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Kaymer hit a 65 on this par 72 course for the third time at the venue.
Kaymer hit a 65 on this par 72 course for the third time at the venue.
Kaymer hit a 65 on this par 72 course for the third time at the venue.

Kaymer in control at favourite course in Abu Dhabi

Weather fails to hinder the German as the world No 3 thrills on the National Course in capital and is in good shape for third title.

ABU DHABI // Martin Kaymer’s love affair with the National Course continued yesterday as the young German moved a step closer to a third Abu Dhabi HSBC Golf Championship.

Kaymer’s seven-under-par 65 – compiled in the worst of the unfriendly weather – gave him a three-stroke lead heading into the second half of the tournament.

Over the past four years, his aggregate over the National Course is 68 under par for 14 rounds.

This was the third time Kaymer has posted a 65 here. It enabled him to surge past the first-round leader Charl Schwartzel, whom he had trailed by three shots at the start of play; and Graeme McDowell, who had been one stroke better off than Kaymer after 18 holes.

Whether his performance would have been good enough to overtake his first-round playing partner Padraig Harrington will never be known; Harrington was disqualified yesterday morning after it was discovered that his ball had moved slightly when he replaced it on the seventh green during Thursday’s opening round.

Kaymer was surprised that Harrington, whose 65 on Thursday had led for much of the day, had been disqualified. “Padraig is one of the fairest guys you could meet on tour,” he said. “So I cannot believe he did anything wrong on purpose. And he played some great golf in that first round. He definitely had a chance of winning the tournament.”

The absence of Harrington clearly increases Kaymer’s prospects of another Abu Dhabi title after his victories here in 2008 and 2010. He is brimming with confidence.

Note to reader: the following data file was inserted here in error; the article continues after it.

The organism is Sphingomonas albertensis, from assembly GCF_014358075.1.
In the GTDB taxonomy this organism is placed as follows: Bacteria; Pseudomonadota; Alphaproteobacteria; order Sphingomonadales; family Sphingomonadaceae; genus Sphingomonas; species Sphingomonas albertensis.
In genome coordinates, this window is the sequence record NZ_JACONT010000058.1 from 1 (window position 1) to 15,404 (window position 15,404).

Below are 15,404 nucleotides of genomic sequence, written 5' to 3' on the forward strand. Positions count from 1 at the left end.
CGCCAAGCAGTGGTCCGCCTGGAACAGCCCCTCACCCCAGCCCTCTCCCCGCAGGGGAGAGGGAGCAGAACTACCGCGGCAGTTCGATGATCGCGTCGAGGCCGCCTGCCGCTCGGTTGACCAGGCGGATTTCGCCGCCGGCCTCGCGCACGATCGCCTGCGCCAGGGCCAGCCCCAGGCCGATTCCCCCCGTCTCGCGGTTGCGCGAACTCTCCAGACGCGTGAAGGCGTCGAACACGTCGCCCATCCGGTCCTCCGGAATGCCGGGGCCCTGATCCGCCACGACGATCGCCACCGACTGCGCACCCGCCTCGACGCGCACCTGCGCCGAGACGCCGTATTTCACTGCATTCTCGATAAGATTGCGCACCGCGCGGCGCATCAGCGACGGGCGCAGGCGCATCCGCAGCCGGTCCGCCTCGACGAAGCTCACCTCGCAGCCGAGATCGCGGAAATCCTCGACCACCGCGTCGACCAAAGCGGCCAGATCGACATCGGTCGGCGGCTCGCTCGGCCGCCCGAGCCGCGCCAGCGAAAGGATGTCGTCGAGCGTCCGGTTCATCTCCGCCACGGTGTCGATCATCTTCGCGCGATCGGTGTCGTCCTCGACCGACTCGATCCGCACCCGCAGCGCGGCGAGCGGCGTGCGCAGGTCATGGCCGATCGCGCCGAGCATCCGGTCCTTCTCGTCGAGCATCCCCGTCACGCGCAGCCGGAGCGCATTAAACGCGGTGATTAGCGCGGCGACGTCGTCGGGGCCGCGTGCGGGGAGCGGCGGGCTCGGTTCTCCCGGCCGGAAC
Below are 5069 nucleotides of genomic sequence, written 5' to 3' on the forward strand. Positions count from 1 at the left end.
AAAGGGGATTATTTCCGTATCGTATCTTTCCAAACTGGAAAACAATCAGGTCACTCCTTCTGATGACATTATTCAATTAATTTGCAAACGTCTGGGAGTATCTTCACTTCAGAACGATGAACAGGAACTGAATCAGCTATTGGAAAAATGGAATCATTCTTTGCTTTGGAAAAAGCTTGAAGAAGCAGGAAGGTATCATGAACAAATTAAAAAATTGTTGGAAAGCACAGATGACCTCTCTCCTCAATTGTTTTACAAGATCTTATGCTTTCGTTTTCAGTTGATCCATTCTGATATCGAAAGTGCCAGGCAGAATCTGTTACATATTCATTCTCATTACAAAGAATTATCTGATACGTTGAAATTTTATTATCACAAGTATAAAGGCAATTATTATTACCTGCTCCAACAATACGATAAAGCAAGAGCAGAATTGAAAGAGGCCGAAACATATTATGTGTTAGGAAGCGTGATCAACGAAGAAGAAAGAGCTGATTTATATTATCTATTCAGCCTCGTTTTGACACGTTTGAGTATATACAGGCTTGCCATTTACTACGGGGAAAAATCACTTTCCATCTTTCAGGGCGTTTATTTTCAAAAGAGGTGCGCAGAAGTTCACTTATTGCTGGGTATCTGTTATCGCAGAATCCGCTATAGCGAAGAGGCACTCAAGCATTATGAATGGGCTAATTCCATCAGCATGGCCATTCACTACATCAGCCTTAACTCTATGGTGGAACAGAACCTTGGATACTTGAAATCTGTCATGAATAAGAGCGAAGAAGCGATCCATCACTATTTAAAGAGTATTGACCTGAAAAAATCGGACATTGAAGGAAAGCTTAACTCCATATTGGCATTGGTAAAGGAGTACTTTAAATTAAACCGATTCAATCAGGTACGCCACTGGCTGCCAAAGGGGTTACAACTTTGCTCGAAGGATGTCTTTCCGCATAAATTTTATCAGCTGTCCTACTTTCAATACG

“Leading by three shots, I can only lose the tournament now,” said Kaymer, who won the US PGA Championship last year. “My wins last year have given me the belief that I can win any tournament that I enter and obviously I have put myself in a strong position in this one.”

Schwartzel seemingly had justification to approach the final two rounds in a bullish mood after his sparkling form over the past few weeks was followed by rounds of 64 and 71 here.

However, fatigue may be catching up on the South African who has prospered in his homeland over the past few weeks, winning once and finishing in the top five of three other events.

“When you have got six fives on your scorecard you know there is something going wrong,” he said after rescuing his erratic round with two late birdies. “I wasn’t too bad off the tee but I kept missing my irons on the short side and on this golf course that makes life difficult. But I’m still in there. If this was going to be my bad day then I’ve got some positives to look forward to.”

McDowell, who had transformed an indifferent first round with a blistering finish of five successive birdies, again had to show his character after an unsatisfactory opening to his round.

“A 4.45am alarm call is never much fun,” he said after keeping his appointment with fellow major champions Phil Mickelson and Retief Goosen for an early-morning tee-off. “Bogeys on the first two holes is certainly not what you are looking for.”

He retrieved those shots and added three more birdies, two of them coming after he had suffered his third bogey as a consequence of what he described as a clumsy pitch to the sixth hole, his 15th.

“It was a good day’s work,” he said. “I’ve got myself in a decent position for the weekend.” Phil Mickelson, playing alongside McDowell and Goosen, has possibly left himself with too much to do over the final 36 holes to make his Abu Dhabi debut a successful one. The US Masters champion is tied for 25th place.

“A number of the guys are making quite a few putts but I’m leaving a few out there,” he said.


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